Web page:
• Ensure that building soffit panels are rigorously anchored along their full lengths at each available support, and that there are no hidden encumbrances – such as projecting electrical conduits or pipes – that cause them to be half-heartedly secured in such spots.
  • If mechanical equipment will be on the roof, evaluate its anchorage detailing to be sure that it is strapped down sufficiently to resist movement or overturning by hurricane force winds.

 Walls

  • Evaluate how well your wall system selection is likely to withstand missile impacts from flying debris. Seek robust construction types for walls that will better resist wind forces and transmit roof and wall loads successfully down to the foundations.
  • Minimize lightweight accessories on the building that may readily blow away such as fins, trellises, shading attachments, decorative panels, lightweight metal support structures, lighting fixtures, signage, gates, etc.
  • When using metal panel wall construction, panels at the building corners should receive increased fasteners to the supporting substructure to better resist hurricane forces. Confirm specifics with your engineer.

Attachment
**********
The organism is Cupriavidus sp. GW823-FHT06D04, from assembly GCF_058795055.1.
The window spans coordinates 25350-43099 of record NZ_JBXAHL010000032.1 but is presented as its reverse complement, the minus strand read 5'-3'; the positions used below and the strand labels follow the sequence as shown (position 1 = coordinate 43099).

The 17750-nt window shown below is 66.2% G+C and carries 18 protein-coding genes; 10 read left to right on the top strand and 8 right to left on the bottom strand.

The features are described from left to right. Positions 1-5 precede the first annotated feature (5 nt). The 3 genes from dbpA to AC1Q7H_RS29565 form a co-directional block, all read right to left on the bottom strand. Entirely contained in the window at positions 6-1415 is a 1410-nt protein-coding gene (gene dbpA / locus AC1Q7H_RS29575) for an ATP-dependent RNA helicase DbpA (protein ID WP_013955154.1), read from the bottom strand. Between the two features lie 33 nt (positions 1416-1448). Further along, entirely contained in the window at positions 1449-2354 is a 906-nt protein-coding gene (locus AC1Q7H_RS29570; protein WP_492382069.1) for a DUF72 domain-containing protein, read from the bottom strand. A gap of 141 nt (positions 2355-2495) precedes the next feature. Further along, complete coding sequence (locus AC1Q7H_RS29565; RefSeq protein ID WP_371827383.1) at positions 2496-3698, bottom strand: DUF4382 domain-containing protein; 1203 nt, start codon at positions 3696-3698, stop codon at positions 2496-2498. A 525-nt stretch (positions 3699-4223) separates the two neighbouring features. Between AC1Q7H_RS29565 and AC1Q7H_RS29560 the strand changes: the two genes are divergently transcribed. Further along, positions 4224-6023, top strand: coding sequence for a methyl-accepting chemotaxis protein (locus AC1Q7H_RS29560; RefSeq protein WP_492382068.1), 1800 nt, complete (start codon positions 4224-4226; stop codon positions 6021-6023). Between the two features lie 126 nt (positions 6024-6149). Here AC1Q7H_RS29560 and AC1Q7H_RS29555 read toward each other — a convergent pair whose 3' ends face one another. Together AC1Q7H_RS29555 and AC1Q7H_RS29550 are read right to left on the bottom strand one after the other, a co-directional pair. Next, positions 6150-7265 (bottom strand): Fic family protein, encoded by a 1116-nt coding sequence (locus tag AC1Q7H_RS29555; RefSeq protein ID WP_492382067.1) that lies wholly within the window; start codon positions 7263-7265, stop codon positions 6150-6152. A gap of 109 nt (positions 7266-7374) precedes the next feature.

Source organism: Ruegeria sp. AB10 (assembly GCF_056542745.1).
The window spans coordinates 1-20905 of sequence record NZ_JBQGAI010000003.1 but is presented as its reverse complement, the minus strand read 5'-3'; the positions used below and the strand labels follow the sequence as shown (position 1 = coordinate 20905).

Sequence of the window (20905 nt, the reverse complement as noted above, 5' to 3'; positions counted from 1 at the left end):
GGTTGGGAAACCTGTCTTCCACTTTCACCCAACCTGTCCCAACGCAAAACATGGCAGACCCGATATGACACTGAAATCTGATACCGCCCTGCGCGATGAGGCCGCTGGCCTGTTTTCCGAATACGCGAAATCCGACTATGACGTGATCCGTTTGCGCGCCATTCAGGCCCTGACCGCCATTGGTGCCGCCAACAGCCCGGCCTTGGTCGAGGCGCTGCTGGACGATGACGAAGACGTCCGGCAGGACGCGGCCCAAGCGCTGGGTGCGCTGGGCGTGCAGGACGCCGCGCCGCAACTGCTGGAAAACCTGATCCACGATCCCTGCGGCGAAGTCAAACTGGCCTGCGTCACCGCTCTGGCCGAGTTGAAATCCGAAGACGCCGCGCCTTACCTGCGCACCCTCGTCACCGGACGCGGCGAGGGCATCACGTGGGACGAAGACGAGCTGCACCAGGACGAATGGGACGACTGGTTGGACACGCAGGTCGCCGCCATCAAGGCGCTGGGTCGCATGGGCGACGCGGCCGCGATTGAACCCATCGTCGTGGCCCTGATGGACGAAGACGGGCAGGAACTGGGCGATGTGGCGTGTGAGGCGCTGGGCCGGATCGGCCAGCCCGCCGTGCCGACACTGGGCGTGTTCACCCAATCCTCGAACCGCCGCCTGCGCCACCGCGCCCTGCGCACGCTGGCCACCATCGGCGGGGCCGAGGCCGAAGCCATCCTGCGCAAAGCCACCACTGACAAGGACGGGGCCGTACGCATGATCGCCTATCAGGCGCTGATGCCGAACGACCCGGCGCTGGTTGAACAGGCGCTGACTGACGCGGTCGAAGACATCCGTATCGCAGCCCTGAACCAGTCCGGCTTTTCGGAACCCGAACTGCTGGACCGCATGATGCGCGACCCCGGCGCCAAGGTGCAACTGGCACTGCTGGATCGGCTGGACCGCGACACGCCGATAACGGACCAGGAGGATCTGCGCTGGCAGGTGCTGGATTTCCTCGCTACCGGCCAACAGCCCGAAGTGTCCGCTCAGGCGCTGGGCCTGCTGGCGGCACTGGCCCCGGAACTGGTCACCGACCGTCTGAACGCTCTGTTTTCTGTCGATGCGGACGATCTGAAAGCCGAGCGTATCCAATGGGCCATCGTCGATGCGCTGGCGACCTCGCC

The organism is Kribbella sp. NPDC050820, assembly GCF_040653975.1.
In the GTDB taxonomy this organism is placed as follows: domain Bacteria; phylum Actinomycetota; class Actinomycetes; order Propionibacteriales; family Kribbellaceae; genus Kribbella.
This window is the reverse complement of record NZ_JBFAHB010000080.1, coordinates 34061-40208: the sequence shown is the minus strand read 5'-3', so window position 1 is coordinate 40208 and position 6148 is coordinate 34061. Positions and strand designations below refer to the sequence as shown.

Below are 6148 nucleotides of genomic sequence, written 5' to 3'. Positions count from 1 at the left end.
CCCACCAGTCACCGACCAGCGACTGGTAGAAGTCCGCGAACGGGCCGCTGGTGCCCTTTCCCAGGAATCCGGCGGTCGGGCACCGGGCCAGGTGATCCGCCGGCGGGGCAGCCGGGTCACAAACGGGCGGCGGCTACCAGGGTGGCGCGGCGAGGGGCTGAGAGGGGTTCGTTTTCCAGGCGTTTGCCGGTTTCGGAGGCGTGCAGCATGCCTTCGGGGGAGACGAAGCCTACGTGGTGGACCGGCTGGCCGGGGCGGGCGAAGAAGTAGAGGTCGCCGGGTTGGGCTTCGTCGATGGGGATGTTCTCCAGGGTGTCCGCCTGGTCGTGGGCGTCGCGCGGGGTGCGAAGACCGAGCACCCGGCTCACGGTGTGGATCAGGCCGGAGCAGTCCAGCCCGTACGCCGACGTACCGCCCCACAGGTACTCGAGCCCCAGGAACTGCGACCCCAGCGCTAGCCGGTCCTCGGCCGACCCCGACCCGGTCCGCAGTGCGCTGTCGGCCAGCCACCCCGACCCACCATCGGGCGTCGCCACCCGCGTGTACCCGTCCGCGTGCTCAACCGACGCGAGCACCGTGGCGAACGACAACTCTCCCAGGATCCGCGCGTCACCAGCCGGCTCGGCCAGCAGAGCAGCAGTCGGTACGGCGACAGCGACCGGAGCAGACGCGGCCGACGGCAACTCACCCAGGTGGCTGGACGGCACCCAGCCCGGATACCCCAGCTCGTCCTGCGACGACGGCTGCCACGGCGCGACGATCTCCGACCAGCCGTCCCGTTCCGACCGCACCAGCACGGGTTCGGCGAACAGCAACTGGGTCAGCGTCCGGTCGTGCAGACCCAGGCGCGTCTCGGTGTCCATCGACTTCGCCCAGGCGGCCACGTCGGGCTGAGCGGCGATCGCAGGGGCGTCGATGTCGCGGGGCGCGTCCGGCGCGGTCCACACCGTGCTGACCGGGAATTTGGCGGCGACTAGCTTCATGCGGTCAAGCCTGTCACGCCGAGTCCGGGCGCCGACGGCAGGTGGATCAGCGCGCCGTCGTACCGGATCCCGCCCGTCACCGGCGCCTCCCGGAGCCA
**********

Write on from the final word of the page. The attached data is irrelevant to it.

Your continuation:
Windows

  • Eliminate broad areas of large-scale glazing panels that are likely to represent catastrophic points of failure to the building if compromised.
  • Seek window manufacturers that have tested and certified their product lines for hurricane resistance, including Miami Dade certification.
  • Specify impact-resistant glazing. Hurricane shutters can be dependent upon the timely and competent deployment of them prior to a hurricane’s arrival.  That is not always a sure or successful thing.